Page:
A leading retail broker-dealer partnered with WNS to service the market more effectively with its aggressive growth plans. WNS delivers services across the entire lifecycle of the client. It supports all the financial products, including client profile management, client administration, advisor compensation, fund portfolio administration and client portfolio administration. WNS also provides support for new products as they are added to the client portfolio. These include brokerage products, annuities, insurance and managed products.
Another challenge market participants have to grapple with is that of regulatory compliance, reporting, accounting and corporate governance. Introduction of newer and complex practices like the IAS 39, indicates that these trends are firm and will get accentuated in times to come. Leaders in the industry are therefore looking at outsourcing certain components of their business, such as reconciliation, accounting, statutory reporting and collateral management, as a strategic path to achieving bottom-line growth.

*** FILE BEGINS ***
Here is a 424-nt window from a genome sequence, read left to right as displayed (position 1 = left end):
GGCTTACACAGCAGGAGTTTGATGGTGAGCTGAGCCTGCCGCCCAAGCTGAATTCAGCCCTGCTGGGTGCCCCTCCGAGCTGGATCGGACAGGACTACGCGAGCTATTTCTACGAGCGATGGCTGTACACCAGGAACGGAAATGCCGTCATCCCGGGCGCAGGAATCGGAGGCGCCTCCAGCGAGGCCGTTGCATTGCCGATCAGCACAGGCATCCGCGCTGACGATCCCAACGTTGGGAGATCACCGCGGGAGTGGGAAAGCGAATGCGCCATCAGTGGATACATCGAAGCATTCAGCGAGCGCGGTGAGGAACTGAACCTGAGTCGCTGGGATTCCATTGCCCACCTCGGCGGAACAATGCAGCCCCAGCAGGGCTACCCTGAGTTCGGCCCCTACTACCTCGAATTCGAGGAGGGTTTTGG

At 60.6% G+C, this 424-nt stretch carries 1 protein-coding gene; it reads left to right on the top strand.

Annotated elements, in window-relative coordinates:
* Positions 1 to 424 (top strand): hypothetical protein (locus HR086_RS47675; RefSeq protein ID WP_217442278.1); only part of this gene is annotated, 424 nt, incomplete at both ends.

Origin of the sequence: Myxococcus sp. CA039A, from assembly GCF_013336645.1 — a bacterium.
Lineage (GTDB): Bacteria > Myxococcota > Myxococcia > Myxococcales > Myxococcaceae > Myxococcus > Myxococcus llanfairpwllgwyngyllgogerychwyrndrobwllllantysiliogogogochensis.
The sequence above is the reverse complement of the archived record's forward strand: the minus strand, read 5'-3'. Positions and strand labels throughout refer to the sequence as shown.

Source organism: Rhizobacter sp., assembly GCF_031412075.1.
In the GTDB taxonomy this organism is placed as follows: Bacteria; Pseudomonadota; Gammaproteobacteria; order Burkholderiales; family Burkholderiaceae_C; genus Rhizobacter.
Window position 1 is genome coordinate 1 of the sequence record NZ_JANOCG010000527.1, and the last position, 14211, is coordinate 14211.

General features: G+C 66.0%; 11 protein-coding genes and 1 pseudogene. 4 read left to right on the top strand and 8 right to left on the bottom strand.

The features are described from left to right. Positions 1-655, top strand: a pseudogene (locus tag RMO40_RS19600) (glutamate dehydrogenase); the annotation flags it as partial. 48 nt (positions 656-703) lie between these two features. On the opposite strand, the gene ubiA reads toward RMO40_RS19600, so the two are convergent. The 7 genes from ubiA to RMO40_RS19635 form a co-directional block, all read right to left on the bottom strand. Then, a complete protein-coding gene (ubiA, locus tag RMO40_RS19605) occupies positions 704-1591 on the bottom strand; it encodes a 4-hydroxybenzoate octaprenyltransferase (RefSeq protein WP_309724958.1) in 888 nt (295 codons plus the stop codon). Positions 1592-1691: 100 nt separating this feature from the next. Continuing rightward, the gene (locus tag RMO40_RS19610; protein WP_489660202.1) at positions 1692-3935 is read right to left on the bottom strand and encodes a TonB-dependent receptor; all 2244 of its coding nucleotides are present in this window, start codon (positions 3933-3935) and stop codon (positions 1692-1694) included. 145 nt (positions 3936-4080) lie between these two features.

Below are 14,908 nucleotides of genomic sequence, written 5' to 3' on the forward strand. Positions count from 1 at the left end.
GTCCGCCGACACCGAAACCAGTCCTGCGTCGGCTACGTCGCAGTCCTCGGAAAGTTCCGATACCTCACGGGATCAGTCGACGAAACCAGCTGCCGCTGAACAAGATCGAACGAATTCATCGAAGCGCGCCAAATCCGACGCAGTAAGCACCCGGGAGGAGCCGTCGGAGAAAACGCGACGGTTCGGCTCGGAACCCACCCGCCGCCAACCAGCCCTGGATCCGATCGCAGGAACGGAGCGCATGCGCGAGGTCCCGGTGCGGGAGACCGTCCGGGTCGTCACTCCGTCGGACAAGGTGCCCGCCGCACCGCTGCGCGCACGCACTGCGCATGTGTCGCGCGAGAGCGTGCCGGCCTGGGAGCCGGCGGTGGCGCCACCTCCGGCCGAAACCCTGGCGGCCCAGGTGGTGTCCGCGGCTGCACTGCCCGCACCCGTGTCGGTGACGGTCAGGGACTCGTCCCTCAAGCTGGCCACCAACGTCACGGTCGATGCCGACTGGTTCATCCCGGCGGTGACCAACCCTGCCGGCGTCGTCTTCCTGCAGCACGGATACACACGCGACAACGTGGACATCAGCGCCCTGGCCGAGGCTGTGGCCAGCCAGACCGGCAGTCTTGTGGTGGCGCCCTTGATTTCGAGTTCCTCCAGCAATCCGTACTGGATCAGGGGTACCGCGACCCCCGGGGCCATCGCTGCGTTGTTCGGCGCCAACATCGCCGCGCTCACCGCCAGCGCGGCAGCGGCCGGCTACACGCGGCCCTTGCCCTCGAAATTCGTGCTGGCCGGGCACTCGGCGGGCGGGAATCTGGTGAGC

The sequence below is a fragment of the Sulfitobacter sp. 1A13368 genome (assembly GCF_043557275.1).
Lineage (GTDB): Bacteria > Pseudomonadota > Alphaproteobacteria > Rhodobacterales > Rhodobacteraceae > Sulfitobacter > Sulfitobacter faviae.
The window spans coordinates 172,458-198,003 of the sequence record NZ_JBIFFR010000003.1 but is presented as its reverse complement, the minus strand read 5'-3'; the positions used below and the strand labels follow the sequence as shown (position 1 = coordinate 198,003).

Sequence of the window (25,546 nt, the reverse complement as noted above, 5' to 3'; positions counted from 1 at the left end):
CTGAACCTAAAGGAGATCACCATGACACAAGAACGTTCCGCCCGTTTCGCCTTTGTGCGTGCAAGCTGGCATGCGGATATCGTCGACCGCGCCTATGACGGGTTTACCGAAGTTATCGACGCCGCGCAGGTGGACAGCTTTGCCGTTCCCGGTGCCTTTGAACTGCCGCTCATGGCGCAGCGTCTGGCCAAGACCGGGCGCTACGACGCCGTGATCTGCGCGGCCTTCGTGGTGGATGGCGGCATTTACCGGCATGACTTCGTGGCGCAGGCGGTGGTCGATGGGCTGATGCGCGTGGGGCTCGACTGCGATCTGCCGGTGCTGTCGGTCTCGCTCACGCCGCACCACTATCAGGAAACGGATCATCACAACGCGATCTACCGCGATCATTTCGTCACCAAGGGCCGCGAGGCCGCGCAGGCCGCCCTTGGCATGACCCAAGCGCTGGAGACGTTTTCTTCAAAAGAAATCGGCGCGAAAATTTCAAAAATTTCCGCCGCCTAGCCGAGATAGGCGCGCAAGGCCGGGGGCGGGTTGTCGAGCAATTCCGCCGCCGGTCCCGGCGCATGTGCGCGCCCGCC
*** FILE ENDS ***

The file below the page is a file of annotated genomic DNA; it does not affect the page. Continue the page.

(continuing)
One of the key drivers to performance of investment managers is creating a research unit, which is ahead of others in the game. A well-equipped research unit can drive efficacies by simple processes such as scrutinizing data and providing an analytical approach to investment counsel. The greatest advantage provided by a high-quality intelligence framework is its potential to acquire the most relevant information and thus, equip a firm to tackle the ever-evolving market.
Knowledge services are fast emerging as an important division that can be outsourced to a service provider. This involves business and financial research, investment banking, technology solutions and analysis reports. BPO service providers are now privy to a vast reservoir of knowledge that allows them to advice capital market companies objectively.
In the current economic climate, businesses must be able to adapt to the fluctuating market conditions rapidly. And, outsourcing could ably support that endeavor. The ideal service provider will offer a strategic long-term partnership, collaborate in building the offshore program, bring-in the required domain expertise and operational excellence via technology optimization.
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Finance and Accounting
21 February 2022
03 February 2022
Banking and Financial Services